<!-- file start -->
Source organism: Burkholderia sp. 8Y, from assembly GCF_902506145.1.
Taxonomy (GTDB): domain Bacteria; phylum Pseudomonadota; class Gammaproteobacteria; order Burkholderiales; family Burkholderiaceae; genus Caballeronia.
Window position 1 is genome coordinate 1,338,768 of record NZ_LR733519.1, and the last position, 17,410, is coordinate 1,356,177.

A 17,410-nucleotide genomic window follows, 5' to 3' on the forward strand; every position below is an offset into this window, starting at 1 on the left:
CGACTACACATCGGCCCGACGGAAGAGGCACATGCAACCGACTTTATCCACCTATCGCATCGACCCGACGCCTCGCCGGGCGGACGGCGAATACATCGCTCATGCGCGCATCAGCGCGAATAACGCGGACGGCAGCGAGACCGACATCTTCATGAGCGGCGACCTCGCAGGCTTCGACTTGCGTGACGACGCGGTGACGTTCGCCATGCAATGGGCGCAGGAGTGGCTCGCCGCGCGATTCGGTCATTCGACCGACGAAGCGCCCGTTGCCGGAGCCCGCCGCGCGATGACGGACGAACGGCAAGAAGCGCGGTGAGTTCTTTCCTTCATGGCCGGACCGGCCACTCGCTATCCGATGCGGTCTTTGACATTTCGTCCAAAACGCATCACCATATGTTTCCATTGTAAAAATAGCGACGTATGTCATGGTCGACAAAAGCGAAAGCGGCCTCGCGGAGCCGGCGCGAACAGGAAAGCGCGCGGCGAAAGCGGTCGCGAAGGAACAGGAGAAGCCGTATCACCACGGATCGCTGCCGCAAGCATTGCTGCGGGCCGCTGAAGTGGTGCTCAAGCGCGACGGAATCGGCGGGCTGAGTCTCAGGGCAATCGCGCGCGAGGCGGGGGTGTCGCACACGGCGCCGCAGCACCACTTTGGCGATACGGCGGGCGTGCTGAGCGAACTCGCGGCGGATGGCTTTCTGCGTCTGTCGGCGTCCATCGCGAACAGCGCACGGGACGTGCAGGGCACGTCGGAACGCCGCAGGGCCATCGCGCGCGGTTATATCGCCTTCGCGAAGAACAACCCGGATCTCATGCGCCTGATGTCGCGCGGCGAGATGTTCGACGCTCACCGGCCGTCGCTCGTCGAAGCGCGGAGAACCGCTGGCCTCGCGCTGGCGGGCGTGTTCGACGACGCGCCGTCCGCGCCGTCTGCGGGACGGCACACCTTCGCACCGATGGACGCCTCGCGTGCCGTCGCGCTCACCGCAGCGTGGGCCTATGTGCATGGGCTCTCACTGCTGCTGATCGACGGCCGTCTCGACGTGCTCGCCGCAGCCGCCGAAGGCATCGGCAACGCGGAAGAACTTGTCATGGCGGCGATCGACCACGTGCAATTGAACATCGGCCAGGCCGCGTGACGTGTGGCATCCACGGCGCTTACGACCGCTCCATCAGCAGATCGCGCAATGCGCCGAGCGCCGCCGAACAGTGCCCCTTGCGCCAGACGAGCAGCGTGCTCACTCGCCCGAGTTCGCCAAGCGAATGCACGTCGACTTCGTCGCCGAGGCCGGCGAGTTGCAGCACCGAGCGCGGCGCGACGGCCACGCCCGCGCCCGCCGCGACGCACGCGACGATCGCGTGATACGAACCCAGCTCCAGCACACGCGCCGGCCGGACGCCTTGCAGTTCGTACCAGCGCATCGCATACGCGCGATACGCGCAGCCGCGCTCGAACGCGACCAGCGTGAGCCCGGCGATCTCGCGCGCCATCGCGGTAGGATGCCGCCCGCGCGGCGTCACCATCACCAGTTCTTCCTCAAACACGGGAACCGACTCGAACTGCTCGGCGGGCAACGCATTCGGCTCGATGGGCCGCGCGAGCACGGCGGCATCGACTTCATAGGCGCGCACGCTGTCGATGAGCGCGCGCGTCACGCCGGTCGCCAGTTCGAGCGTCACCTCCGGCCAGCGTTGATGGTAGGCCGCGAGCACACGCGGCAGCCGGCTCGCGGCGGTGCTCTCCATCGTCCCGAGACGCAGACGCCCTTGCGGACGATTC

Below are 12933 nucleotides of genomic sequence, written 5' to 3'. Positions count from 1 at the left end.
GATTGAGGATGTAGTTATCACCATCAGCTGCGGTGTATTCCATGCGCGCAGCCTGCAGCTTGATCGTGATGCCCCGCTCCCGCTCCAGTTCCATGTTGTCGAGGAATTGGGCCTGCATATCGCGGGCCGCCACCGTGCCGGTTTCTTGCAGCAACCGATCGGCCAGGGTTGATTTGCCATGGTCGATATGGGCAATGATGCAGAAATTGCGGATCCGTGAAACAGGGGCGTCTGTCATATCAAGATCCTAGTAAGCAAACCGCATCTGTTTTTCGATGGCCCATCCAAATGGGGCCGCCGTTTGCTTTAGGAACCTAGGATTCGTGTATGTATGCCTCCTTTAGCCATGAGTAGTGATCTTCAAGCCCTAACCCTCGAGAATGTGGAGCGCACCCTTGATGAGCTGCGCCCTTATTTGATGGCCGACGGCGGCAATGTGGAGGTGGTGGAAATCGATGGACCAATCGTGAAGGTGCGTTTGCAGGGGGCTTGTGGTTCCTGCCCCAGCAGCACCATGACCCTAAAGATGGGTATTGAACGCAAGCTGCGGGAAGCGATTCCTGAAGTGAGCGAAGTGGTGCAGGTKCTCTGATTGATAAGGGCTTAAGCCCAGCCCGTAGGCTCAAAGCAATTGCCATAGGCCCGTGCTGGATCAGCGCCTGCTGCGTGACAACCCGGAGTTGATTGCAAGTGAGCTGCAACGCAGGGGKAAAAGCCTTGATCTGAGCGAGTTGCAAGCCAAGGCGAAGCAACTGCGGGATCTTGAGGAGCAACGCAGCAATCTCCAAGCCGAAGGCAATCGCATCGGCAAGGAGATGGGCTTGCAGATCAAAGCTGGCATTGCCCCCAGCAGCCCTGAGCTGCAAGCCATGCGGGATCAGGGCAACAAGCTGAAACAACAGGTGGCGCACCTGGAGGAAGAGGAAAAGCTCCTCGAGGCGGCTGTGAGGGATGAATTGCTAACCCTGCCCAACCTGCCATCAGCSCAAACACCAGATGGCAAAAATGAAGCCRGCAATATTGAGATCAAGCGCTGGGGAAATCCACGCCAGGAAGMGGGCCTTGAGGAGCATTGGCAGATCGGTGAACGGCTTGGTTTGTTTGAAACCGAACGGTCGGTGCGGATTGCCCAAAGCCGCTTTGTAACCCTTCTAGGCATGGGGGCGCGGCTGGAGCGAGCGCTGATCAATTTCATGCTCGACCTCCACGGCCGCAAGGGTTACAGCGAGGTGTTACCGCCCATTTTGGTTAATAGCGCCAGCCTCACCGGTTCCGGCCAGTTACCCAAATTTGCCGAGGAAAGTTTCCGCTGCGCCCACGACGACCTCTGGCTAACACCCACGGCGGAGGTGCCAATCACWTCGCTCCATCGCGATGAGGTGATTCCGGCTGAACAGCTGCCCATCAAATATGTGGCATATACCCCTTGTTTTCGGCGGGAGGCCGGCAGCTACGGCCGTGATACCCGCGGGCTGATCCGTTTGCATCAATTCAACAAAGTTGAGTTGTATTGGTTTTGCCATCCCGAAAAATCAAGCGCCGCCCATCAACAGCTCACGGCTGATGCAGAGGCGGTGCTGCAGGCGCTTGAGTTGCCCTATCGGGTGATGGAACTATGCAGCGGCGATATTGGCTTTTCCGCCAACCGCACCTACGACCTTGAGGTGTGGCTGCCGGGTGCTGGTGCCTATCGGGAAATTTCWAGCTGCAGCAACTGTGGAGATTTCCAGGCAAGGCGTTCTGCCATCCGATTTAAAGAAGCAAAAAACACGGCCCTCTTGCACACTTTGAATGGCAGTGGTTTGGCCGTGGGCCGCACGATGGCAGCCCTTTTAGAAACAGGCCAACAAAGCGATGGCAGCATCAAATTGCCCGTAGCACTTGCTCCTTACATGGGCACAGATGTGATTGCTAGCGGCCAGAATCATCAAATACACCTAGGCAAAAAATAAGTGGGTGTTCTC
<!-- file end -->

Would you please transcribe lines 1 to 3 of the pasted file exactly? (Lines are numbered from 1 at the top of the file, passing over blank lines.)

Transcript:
Source organism: Burkholderia sp. 8Y, from assembly GCF_902506145.1.
Taxonomy (GTDB): domain Bacteria; phylum Pseudomonadota; class Gammaproteobacteria; order Burkholderiales; family Burkholderiaceae; genus Caballeronia.
Window position 1 is genome coordinate 1,338,768 of record NZ_LR733519.1, and the last position, 17,410, is coordinate 1,356,177.